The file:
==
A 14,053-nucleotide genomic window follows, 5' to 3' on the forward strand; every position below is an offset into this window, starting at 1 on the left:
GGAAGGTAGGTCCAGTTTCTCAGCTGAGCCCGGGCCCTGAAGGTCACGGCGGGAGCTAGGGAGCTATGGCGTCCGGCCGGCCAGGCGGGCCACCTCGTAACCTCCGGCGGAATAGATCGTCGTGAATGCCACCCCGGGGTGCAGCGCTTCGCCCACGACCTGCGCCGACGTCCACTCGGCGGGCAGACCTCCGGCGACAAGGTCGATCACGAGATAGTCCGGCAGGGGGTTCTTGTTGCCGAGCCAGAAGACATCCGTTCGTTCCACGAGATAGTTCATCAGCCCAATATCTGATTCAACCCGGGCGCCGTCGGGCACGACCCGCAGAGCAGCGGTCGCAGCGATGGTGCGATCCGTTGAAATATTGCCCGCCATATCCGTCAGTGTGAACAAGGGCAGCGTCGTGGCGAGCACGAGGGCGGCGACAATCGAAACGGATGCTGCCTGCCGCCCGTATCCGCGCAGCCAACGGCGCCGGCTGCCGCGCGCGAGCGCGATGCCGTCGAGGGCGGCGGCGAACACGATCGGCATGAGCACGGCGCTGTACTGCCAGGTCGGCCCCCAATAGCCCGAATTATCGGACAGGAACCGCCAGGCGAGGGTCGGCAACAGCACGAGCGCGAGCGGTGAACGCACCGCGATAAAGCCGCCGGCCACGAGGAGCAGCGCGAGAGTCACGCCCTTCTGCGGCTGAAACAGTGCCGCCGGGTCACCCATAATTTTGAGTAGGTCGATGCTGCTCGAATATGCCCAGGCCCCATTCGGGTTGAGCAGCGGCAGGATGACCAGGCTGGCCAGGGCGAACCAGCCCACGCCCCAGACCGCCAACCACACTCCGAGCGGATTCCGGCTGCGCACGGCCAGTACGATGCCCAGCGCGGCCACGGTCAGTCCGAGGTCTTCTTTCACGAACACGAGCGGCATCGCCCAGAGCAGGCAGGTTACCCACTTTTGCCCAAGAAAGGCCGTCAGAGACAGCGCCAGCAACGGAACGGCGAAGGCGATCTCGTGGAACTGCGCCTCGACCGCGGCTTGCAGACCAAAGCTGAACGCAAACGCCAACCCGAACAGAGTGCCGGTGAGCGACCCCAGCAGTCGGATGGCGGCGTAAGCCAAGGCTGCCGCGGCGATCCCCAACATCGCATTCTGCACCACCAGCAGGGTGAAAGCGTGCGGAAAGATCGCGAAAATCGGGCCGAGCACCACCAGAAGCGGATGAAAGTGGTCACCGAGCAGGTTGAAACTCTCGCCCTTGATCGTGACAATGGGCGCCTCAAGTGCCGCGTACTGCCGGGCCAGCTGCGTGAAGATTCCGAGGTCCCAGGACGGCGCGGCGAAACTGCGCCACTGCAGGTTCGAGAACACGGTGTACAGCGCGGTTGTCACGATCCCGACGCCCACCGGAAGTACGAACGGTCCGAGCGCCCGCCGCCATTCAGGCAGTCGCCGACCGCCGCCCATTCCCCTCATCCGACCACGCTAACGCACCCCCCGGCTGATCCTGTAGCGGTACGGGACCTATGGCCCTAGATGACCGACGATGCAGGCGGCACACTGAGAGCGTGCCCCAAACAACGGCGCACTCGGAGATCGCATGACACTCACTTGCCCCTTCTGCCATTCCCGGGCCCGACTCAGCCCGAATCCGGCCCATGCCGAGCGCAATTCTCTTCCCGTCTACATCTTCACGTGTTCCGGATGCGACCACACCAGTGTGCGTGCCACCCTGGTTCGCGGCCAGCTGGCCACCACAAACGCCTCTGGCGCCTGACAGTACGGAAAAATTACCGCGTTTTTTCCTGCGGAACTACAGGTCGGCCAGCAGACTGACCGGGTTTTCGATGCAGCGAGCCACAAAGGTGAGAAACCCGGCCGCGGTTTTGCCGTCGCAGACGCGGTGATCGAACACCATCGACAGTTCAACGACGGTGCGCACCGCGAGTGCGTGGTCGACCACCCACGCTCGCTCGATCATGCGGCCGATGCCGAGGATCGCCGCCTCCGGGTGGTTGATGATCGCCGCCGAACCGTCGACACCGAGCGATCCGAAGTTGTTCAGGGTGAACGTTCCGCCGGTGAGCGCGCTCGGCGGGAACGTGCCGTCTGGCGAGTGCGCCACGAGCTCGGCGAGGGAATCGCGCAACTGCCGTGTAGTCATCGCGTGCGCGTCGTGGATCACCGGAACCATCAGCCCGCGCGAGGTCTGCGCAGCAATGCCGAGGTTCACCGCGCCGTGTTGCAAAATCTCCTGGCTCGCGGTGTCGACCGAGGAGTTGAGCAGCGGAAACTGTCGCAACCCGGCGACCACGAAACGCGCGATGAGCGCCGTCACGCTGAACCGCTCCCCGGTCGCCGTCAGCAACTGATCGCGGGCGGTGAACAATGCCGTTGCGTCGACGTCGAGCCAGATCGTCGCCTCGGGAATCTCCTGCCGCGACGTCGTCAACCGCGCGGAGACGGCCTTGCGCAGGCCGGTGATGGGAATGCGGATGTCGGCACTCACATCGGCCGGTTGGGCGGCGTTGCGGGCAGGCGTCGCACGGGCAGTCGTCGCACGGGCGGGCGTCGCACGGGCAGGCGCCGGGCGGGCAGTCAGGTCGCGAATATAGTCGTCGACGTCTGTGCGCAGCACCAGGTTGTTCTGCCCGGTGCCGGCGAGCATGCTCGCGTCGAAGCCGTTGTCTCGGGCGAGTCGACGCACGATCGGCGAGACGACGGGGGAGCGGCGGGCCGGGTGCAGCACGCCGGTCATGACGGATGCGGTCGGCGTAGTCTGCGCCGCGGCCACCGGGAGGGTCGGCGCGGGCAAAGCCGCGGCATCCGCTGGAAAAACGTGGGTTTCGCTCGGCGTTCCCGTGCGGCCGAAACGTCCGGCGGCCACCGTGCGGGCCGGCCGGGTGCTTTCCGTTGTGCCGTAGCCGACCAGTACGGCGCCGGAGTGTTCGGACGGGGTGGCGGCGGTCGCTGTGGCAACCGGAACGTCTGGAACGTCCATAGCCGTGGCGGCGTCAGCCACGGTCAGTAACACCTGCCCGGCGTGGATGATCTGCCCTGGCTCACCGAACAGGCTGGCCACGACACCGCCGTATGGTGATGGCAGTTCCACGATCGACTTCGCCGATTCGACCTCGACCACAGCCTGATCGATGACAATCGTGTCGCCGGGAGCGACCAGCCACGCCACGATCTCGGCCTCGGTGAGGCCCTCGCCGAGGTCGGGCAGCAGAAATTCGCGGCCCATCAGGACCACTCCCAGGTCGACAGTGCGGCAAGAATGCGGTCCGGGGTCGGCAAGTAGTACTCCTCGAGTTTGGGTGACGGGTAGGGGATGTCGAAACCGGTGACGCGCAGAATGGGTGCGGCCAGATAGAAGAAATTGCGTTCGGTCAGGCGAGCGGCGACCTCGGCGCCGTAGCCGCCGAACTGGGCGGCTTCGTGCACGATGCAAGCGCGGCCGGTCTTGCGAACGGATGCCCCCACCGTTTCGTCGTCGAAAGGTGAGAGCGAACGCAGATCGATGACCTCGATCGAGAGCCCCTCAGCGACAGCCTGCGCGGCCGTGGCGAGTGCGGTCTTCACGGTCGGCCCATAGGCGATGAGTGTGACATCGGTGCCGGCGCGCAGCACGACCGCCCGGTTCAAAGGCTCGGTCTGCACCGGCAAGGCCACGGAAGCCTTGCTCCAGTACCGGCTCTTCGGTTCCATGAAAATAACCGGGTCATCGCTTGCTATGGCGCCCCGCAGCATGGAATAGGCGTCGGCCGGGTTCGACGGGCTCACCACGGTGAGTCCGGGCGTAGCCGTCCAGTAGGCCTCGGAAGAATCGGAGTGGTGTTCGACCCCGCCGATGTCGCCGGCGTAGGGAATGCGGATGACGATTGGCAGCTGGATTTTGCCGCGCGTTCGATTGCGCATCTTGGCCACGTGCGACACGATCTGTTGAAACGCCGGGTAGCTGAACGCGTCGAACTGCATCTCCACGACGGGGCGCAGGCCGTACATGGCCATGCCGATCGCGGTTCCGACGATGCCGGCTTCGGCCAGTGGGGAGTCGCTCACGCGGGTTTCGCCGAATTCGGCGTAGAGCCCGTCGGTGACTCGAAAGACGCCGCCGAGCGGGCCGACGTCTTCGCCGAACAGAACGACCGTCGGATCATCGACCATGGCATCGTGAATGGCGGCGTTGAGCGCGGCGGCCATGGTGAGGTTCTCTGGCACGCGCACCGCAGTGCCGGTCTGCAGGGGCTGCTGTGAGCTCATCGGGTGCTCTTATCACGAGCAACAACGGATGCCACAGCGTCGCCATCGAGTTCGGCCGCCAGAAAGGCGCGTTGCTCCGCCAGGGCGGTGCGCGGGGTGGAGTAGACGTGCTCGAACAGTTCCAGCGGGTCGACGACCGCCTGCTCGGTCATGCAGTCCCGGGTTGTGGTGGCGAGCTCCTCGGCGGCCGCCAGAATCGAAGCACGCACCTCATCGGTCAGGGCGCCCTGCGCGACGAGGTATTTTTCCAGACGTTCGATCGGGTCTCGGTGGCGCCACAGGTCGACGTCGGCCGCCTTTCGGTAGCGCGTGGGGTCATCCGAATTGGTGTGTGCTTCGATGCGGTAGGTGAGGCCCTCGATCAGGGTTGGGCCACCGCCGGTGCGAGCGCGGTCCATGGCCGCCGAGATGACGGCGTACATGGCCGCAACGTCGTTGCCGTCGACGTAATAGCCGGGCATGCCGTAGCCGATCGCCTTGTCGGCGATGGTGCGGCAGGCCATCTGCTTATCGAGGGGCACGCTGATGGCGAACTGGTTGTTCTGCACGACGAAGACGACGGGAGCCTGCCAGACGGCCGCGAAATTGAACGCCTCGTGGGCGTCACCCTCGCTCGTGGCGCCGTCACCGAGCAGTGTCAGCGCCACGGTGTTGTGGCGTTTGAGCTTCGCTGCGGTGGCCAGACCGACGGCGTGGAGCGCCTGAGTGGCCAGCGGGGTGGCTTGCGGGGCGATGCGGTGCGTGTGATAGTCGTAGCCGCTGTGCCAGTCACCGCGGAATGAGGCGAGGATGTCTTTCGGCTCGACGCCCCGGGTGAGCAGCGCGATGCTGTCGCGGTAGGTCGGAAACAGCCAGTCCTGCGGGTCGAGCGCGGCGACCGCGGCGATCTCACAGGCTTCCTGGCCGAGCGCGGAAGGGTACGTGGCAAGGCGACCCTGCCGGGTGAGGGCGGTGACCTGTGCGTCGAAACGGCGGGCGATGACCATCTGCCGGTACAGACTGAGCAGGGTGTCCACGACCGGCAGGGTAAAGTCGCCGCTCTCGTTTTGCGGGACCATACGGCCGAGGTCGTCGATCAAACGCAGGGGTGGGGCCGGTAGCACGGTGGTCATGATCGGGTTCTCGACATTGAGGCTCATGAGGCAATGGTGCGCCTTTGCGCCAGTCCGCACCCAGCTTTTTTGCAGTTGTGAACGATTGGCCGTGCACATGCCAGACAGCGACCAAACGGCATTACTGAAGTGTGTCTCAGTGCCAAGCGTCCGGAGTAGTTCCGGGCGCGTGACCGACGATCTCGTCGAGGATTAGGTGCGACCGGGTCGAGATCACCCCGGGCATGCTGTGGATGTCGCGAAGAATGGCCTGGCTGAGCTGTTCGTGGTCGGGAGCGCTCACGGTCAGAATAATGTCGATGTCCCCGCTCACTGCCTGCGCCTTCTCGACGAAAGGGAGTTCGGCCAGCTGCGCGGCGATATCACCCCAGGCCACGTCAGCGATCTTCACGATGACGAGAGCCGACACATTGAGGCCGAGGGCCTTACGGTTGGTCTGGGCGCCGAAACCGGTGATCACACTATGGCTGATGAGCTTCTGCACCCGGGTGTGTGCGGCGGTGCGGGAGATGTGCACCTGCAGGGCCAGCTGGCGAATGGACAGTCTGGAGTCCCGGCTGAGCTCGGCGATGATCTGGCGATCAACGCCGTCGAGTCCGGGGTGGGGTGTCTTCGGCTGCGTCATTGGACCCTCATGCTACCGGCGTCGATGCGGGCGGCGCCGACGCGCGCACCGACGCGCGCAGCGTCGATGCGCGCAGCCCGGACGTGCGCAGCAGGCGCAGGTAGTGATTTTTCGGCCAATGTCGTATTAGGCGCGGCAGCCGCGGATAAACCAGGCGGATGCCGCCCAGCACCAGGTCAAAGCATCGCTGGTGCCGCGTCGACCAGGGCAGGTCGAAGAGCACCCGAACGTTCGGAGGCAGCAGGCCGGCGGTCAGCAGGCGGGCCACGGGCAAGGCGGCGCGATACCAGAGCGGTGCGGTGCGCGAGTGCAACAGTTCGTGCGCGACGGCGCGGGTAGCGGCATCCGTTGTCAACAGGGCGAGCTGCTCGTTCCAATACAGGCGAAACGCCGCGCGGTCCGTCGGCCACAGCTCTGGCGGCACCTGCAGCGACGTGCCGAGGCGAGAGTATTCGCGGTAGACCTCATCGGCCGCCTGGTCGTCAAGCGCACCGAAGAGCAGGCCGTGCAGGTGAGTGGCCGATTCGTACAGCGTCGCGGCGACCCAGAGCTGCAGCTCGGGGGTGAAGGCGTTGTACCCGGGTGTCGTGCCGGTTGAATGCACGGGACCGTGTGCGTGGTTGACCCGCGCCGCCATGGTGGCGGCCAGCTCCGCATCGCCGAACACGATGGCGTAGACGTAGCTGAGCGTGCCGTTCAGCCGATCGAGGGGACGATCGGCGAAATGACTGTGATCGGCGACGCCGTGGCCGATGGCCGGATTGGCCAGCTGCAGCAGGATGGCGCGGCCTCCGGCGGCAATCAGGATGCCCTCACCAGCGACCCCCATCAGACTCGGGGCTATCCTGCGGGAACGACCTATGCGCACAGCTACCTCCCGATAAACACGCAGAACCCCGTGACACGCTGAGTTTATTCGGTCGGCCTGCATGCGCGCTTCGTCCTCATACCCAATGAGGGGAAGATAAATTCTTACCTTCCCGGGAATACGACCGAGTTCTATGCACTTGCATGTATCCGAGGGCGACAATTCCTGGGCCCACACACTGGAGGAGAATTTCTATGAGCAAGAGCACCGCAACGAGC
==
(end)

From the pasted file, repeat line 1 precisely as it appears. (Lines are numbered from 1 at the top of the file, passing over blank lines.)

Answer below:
A 14,053-nucleotide genomic window follows, 5' to 3' on the forward strand; every position below is an offset into this window, starting at 1 on the left: